The rights of your domestic worker when it comes to coronavirus

The rights of your domestic worker when it comes to coronavirus

Can your domestic worker stay at home amid the coronavirus pandemic and still expect to get paid? This is what the experts have to say.

Domestic worker
Domestic worker/ iStock

Several companies have requested their employees to work from home to avoid putting them at risk of contracting the coronavirus.

But can domestic workers choose to not report to work to self-quarantine and still get paid?

READ: Signs you are mistreating your domestic worker

Kgopotso Maunatlala, an assistant lecturer and a PhD candidate at the University of Pretoria under the law faculty, says if domestic workers experience the symptoms of coronavirus, they should test immediately.

“If the test comes out positive, they are entitled to a paid sick leave,” she says.

" They are employees, therefore, all legislation covering employees also covers domestic workers, this includes acts such as the Basic Conditions of Employment Act and the Employment Equity Act. So, they are entitled to leave. Their health also matters,” she adds. 

READ: Social distancing guide: Five effective ways to self-quarantine

“If she is not sick and she has not tested, she cannot be paid for sick leave because she is not sick, but there is annual leave that she is entitled to,” says Maunatlala.

“However, if it goes beyond the scope of the annual leave days that are prescribed, there is no basis for which she can be paid,” she adds.

This means that if the employee has not tested positive and decides to stay home and not work over and above the prescribed approved annual leave days, there is no basis for her to get a salary.

Maunatlala says the fear of being sick cannot be reason enough to stay home and get paid.

In cases where the family decides to self-quarantine and sends the domestic worker home, they are to pay her, because it was not her decision not to work.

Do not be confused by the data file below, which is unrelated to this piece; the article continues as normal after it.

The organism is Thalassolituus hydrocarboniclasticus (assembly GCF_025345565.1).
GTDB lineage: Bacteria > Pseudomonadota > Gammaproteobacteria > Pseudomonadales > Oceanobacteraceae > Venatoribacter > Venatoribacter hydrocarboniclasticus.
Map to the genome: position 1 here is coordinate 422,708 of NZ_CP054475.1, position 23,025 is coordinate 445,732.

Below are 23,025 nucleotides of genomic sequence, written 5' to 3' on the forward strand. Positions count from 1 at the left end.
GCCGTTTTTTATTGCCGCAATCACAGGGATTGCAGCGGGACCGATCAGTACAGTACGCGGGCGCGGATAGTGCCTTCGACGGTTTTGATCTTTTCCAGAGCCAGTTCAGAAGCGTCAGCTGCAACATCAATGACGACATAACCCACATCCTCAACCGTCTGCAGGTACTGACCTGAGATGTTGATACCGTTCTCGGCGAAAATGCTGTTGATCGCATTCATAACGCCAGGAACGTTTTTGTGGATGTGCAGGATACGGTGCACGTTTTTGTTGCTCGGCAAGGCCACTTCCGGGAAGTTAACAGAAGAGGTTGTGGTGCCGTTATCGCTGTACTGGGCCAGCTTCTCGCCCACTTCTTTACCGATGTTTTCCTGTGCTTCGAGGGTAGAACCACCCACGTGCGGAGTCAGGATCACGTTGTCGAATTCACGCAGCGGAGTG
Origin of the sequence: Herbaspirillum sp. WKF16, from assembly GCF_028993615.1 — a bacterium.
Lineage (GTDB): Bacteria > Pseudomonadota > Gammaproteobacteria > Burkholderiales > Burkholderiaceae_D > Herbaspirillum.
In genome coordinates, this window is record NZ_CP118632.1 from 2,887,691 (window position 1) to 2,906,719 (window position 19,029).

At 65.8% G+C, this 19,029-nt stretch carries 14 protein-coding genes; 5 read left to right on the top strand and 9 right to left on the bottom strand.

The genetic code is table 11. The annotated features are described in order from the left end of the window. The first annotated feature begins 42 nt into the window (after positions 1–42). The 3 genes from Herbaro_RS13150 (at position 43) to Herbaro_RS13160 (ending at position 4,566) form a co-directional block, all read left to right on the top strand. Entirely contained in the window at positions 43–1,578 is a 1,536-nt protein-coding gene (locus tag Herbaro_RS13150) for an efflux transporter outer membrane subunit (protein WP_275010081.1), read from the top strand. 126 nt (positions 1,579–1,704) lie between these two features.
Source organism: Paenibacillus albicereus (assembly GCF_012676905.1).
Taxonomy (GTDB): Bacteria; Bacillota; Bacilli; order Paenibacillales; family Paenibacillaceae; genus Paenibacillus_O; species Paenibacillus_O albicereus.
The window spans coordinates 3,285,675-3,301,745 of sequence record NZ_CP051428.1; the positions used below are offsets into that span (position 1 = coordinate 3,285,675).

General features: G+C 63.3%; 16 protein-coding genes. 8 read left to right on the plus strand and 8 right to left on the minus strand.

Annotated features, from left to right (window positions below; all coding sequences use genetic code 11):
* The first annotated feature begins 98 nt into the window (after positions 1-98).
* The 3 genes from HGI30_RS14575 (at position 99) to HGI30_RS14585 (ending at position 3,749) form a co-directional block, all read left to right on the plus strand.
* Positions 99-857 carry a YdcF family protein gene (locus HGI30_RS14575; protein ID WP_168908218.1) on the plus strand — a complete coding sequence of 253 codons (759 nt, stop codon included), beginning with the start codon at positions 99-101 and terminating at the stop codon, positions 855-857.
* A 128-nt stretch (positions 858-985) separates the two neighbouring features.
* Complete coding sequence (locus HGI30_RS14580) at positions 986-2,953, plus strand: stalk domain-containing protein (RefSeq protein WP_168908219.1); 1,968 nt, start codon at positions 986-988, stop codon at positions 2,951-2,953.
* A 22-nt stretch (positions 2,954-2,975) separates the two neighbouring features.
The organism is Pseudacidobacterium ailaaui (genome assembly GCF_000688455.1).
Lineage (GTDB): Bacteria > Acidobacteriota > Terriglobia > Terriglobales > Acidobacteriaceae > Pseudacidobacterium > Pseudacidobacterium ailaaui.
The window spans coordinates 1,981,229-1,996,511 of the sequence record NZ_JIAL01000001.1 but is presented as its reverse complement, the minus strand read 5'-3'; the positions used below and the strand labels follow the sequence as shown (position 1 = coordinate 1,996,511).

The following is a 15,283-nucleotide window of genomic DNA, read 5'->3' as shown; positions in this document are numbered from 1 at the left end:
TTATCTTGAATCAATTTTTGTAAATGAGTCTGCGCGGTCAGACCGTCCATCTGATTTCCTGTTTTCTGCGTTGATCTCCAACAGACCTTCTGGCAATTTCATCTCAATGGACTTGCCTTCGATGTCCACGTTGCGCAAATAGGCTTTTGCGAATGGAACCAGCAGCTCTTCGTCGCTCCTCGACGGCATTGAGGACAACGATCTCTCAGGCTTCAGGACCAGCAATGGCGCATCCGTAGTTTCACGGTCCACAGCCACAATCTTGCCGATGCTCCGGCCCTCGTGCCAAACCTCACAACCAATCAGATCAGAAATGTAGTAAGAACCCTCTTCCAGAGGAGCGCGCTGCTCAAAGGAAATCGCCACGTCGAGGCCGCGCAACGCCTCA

Maphuti Poto, who runs a domestic worker agency in Midrand, urges both employees and employers to take the necessary precautions to ensure they are safe.

READ: Gautrain implements coronavirus measures

“As much as employers take the necessary precautions to ensure their children are safe, they should also ensure that the domestic worker’s working conditions are safe,” says Poto.

To help keep their homes safe, employers can buy hand sanitizers, or make sure that there is soap for washing hands.  

“Domestic workers must wash their hands with soap and water, wear gloves and masks if necessary. They must comply with what the government is saying when it comes to the precautions."

Poto also adds that domestic workers cannot simply stay at home and avoid coming to work if they are not sick.

“According to the Law, an employee is entitled to 21 days leave days a year. That’s what they must get,” says Poto.

The South African Labour Guide says: "The entitlement is 21 consecutive days annual leave on full remuneration, in respect of each annual leave cycle, and if an employee works a five-day week then this is equal to 15 working days, or if the employee works a six-day week then it is equal to 18 working days." 

When it comes to sick leave, The South African Labour Guide says: “An employee who works 5 days per week is entitled to 30 days every 36 months. An employee who works 6 days per week is entitled to 36 days sick leave every 36 months. Where an employee works Monday to Friday, plus every second Saturday, the employee is entitled to 33 (30 + 3 Saturdays) day sick leave.”

Image courtesy of Instagram/ AndreyPopov

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